Greg Pfarr centers on Place. This has always been a central focus of Greg’s art. Since moving to Oregon in 1980 Greg has hiked, backpacked, drawn and painted in the Pacific Northwest, where recent trips to Alaska have heightened his interest in glaciers as a visual phenomenon. Greg’s large scale etchings in his mountain series involve an interest in combining innovative and traditional methods. He uses unusual soft ground drawing methods, traditional and non traditional lift ground aquatints and white ground as a way to combine painting and drawing methods on copper plates.
Nicole Rawlins is a printmaker and painter. She runs the Printmaking department (Trayle Studio) and the Adult Visual Arts program at the Multnomah Arts Center in Portland, Oregon, USA. For 16 years, she was an artist member of Inkling Studio, a professional printmaking cooperative in Portland, OR. Nicole currently works out of her home studio, Pandora Press Art Studio, in NE Portland. Nicole predominantly works in intaglio printmaking, which includes etching, mezzotints, spit bite and drypoint. Her work is in the collections of several museums and colleges in Oregon.
These works are intaglio’s created with line etching, spit bite, aquatint, soft ground, drypoint, roulette, and color pencil. Printed from 4 plates each.
Margaret Van Patten
Margaret Van Patten is a printmaker who combines various intaglio and drypoint techniques to create uniquely personal prints. Making prints is very much a process oriented art form for her, and she uses this to her advantage by working directly on the surface of the plate and letting each mark respond to the previous mark. Using a wealth of diverse symbolism and metaphors (such as birds, insects, clothing, body parts, letters and numbers). Margret creates multiple layers of meaning. She actively works to create questions about the relationships between oftentimes disparate elements.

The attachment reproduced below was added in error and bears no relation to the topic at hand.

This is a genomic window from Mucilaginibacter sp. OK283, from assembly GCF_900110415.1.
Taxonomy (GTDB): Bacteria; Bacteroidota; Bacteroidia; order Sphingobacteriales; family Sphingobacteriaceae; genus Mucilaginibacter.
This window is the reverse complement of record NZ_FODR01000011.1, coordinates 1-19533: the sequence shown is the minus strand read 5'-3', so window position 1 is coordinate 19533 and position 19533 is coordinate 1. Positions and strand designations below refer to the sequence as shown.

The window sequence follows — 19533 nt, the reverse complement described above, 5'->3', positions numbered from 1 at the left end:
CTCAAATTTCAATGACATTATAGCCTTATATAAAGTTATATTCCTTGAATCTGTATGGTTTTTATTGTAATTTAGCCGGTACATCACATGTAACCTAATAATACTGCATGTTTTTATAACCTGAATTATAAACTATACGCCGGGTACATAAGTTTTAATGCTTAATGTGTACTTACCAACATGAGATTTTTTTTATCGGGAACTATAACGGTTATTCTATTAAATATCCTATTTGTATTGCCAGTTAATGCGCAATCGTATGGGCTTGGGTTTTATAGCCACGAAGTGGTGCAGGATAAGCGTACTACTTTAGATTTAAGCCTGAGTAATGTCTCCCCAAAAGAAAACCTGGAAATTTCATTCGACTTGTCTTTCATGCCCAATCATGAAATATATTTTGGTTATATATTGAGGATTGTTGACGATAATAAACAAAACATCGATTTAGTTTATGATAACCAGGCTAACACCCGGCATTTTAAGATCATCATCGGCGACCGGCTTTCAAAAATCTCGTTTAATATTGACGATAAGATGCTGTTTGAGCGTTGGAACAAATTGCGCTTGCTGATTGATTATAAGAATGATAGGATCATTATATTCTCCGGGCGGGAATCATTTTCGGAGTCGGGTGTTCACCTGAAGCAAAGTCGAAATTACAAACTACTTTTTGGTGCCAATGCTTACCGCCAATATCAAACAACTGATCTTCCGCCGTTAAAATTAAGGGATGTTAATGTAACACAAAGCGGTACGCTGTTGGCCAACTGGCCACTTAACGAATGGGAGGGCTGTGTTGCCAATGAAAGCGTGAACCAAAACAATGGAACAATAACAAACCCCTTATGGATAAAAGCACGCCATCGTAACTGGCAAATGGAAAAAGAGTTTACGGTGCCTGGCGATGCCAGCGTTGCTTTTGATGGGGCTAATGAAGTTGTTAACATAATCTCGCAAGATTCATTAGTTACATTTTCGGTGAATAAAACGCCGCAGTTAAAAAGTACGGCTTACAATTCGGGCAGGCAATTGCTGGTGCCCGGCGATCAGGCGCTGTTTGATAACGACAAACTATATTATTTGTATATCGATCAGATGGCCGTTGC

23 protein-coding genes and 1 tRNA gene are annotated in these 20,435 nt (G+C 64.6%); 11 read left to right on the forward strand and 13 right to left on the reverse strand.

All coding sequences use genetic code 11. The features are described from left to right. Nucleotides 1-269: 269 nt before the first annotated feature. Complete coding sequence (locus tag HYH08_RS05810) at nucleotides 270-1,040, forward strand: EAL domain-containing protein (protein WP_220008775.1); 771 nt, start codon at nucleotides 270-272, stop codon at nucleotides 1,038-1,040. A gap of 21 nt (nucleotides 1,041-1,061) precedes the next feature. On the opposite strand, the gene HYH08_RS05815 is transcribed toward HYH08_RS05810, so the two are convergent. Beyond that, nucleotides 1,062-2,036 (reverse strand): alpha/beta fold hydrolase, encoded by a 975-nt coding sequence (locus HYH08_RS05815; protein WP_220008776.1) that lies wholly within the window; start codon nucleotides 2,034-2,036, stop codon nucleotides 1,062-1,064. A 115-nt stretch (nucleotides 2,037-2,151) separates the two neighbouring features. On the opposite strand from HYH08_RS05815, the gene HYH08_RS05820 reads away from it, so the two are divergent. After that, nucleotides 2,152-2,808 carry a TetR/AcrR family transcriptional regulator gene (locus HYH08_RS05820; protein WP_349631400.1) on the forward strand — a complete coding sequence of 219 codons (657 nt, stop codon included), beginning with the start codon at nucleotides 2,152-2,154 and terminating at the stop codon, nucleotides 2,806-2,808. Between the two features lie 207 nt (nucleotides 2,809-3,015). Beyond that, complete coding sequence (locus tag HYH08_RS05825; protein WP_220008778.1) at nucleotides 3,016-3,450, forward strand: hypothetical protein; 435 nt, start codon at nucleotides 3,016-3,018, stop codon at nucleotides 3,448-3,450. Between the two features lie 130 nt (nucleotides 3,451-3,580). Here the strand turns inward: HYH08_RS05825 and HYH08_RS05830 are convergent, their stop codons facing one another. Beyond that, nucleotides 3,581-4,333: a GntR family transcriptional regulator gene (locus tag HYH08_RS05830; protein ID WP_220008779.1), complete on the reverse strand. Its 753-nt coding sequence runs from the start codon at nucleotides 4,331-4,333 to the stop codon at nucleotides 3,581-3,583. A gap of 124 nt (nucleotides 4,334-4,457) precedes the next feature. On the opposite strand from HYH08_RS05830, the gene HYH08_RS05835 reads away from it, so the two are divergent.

LETTING GO is an ongoing theme in my work. It’s part of my mantra. My monotypes included in this years print show reflect my past and present artistic journeys as I navigate through my experiences and emotions during these trying times.
of fears, of inhibitions, of failures, of tension, of pain, of what’s weighing me down, of what hasn’t yet happened, of perceptions I believe about myself and others, of conversations I wish I had not had, of memories that are poisoning me, of the notion that all of my work needs to fit one straight forward theme, of what I thought our future would look like…
And Letting In,
the sounds of the river that bring me solace, time for deep and honest rest, experiences that are unfamiliar, as well as joy, curiosity, compassion, anger, sadness, failure, and frustration… all with acceptance as part of this journey.
The monotypes, Slash 4 and Slash 5, explore shallow fields of interwoven branches and limbs. Bed of Stones, the lithograph, also articulates a shallow but dense field of stones and luminous cast shadows. The paper piece, Bed of Stones 2, is derived from proofs of Bed of Stones cut into strips and woven together to create a new work that alters, repeats, and interrupts the original imagery of the lithograph from which it is formed.
Wyckoff’s work is in the collections of regional museums including the Portland Art Museum, the Hallie Ford Museum of Art, the Jordan Schnitzer Art Museum at University of Oregon, the Tacoma Art Museum and the Seattle Art Museums, as well as in national collections at the New York Public Library, the Metropolitan Art Museum, the Minnesota Museum of Art and the Museu de Gravura Cidade de Curitiba, Brazil.
“There are small transitions in my work from time to time, and my interest is always based on unpredictable texture that is printed from the etched surface of the copper plate. My prints explore the complex relationship of paper, ink and etched plates to describe my thought, as well as the relationship which occurs between figures and space to express other human experiences. Always I try to investigate the maximum potential available to me as a printmaker.”